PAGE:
January 13, 2005

Quoting Myself: Religious Wars and Warrentless Wiretaps

REVIEWING MY RESPONSES TO my analysts @ Sigmund, Carl and Alfred: In The Garage: American Digest On The Couch With SC&A , two not unconnected points seem to bear repeating:

1. Religions at War

How do you define what Bernard Lewis calls the Clash of Civilizations?

It is, indeed, much of what Lewis defines it as in that seminal essay; a Religious War. But I think it is important to understand exactly which religions are at war.One the one hand we have the Religion of Islam (and by this I mean a very broad swath of Islam and NOT the popular PC group we call 'Islamic Fundamentalism'). On the other hand we have the Religion of Freedom, by which I mean the entire concept of personal and social freedom as most highly expressed by American Liberalism today. That this far edge of freedom is determined to give, in the name of freedom, the edge to Islam and its determination to destroy all individual freedom in the name of submission to on god, theirs, is the leading irony of our time. For, at the far edge of personal freedom, we see that this concept is indeed a suicide pact between liberalism and its deepest values.

2. Listening in on "Americans"

The warrantless wiretap story is disturbing, even if you support President Bush. Is there a compromise?

In the overheated political imagination it seems disturbing, but those who bleat the loudest clearly do not have "the good of the country" at heart. Rather it is the hate of the President that's driving them. If I thought they had the good of the country motivating them I might listen more closely but they do not. The compromise is to stop letting Bush Derangement Syndrome drive the policy of the Democratic party, and to start letting what is best for the country lead the dance. I don't think they are capable at this point of being cured. As they say out West, "Once a bear is hooked on garbage, there's no cure."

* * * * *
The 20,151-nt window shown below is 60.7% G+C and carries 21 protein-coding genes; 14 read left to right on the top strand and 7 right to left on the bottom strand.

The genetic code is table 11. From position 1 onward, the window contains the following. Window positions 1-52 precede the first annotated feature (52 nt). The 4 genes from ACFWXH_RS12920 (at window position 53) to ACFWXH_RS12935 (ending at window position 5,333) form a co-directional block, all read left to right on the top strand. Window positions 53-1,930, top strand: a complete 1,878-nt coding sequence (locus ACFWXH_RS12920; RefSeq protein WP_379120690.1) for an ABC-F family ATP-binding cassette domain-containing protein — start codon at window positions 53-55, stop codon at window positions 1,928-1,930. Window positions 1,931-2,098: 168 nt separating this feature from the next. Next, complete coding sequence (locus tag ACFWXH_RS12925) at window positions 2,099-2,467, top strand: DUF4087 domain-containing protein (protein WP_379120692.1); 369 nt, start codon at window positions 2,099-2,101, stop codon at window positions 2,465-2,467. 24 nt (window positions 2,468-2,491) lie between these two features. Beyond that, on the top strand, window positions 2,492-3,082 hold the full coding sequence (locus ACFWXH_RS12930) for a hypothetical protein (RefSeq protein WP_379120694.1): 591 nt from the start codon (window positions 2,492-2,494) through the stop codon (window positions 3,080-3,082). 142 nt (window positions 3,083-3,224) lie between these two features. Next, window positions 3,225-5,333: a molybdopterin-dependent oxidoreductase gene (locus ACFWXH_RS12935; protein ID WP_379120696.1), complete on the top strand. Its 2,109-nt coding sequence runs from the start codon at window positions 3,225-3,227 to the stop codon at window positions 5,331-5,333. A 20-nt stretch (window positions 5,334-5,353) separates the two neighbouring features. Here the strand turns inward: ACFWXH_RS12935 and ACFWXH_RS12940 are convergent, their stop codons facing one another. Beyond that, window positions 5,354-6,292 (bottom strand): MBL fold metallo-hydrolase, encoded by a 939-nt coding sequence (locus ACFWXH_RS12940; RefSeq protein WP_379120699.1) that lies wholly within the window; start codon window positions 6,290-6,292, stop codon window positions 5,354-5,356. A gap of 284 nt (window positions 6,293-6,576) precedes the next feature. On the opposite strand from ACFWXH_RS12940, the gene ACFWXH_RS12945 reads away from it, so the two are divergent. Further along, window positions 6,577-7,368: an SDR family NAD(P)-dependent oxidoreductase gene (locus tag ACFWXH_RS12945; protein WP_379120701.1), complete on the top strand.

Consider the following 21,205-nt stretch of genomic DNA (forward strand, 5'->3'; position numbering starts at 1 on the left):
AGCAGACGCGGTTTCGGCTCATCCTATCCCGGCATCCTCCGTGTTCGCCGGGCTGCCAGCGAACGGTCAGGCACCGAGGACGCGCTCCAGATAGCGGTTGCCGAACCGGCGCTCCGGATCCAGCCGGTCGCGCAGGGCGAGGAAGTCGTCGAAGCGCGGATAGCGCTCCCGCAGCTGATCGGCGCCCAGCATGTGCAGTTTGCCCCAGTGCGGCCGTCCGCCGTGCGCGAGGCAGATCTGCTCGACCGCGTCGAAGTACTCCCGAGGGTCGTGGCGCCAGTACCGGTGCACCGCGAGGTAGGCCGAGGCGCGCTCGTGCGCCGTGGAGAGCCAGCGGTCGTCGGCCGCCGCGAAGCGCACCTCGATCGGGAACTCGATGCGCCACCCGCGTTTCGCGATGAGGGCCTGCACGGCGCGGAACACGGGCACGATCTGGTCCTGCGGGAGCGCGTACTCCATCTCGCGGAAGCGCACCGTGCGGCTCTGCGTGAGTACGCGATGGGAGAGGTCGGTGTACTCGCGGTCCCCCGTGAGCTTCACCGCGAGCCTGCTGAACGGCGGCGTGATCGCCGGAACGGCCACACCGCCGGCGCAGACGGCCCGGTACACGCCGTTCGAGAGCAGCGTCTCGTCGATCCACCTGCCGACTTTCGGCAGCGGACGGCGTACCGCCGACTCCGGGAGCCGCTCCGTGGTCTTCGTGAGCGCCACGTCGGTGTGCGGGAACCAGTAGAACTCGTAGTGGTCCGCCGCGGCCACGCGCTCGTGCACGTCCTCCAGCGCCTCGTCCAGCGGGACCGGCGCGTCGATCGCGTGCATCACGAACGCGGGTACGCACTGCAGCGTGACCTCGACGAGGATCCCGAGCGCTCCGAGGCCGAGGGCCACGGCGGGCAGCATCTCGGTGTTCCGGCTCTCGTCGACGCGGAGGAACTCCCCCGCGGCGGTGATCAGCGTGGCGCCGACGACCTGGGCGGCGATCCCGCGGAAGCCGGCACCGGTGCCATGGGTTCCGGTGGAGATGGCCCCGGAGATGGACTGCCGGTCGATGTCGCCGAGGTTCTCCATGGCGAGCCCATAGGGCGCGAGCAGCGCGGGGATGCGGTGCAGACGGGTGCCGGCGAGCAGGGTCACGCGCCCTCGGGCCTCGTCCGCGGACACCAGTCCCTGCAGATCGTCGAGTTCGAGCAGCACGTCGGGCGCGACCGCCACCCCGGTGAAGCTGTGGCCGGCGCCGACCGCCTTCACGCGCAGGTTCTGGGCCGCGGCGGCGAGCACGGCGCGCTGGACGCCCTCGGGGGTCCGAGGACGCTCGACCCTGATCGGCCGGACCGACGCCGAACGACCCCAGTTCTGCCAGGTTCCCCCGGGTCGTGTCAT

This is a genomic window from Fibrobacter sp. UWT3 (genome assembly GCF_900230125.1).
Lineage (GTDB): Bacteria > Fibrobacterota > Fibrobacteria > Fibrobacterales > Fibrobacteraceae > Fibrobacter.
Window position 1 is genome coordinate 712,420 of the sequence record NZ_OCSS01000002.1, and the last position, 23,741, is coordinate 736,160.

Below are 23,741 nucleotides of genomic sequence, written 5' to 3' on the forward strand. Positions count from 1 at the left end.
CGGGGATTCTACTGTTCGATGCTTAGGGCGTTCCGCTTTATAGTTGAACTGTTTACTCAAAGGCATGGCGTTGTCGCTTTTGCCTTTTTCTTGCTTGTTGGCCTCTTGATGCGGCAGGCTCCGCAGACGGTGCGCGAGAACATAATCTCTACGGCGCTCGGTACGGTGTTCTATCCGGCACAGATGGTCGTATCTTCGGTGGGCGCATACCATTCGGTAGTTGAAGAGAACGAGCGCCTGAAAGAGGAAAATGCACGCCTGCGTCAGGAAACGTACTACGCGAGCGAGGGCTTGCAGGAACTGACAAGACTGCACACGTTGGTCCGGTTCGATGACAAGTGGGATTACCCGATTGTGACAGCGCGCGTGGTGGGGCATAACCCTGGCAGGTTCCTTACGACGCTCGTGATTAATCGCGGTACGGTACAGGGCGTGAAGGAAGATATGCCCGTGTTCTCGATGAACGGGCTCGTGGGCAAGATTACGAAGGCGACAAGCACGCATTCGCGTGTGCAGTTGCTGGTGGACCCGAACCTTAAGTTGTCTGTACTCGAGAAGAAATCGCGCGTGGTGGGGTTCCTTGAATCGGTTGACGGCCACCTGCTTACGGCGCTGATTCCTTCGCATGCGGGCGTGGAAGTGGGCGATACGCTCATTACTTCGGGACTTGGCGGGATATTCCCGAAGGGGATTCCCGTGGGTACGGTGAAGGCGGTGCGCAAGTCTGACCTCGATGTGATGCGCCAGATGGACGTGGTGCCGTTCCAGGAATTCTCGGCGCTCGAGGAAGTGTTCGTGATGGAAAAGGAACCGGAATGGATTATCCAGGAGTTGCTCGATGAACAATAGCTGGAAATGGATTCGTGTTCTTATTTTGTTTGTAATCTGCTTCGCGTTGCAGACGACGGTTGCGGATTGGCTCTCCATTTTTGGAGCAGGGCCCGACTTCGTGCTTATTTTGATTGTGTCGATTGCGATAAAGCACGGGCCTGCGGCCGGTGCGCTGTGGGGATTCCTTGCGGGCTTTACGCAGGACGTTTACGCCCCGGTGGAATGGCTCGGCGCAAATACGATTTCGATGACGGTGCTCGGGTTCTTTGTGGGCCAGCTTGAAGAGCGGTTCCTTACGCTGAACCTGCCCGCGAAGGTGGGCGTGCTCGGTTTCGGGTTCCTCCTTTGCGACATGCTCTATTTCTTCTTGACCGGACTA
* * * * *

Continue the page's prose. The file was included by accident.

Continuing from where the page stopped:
I am also not so sure that the pre-existing and present wiretap laws prohibit 1) interception of wireless cellular traffic and 2) calls that originate in a foreign country and are inbound or calls that originate in the United States and are outbound. It also, it seems to me, depends on who is calling whom.

The Amanapour issue is germane here. It is clear from her reporting over the years that this writer has a lot of contacts among people in the Middle East and among our enemies. If the NSA is tracking known terrorists or terrorists and these people call Amanapour have they bugged Amanapour or her informants. If Amanapour is in the middle east or elsewhere out of the United States and the NSA listens to her cellular conversations or other calls because she has contacts that are known to be antithetical to the interests and safety of the United States, is she supposed to be given a pass because she's a journalist? It seems to me that the entire "special privileges" of this self-appointed fourth arm of government needs to be re-examined in the digital age.

So, yes, it is disturbing but not in the way the President's enemies want Americans to think and I suspect that most American's support the concept of listening in on suspected terrorists' conversations here and abroad.

What is much more disturbing to me is the recently reported item of fudging the law with a signing statement, but I suspect we'll see the Clinton version of this revealed in the next day or so. Either way, it is disturbing.

Posted by Vanderleun at January 13, 2005 12:13 PM
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"It is impossible to speak in such a way that you cannot be misunderstood." -- Karl Popper N.B.: Comments are moderated and may not appear immediately. Comments that exceed the obscenity or stupidity limits will be either edited or expunged.


' I don't think they are capable at this point of being cured. As they say out West, "Once a bear is hooked on garbage, there's no cure." '

Thank for the bellyaching laugh! I needed it.

Posted by: John Barbour at January 14, 2006 7:28 AM

As stated, war is hell.

Posted by: jeffersonranch at January 14, 2006 7:45 PM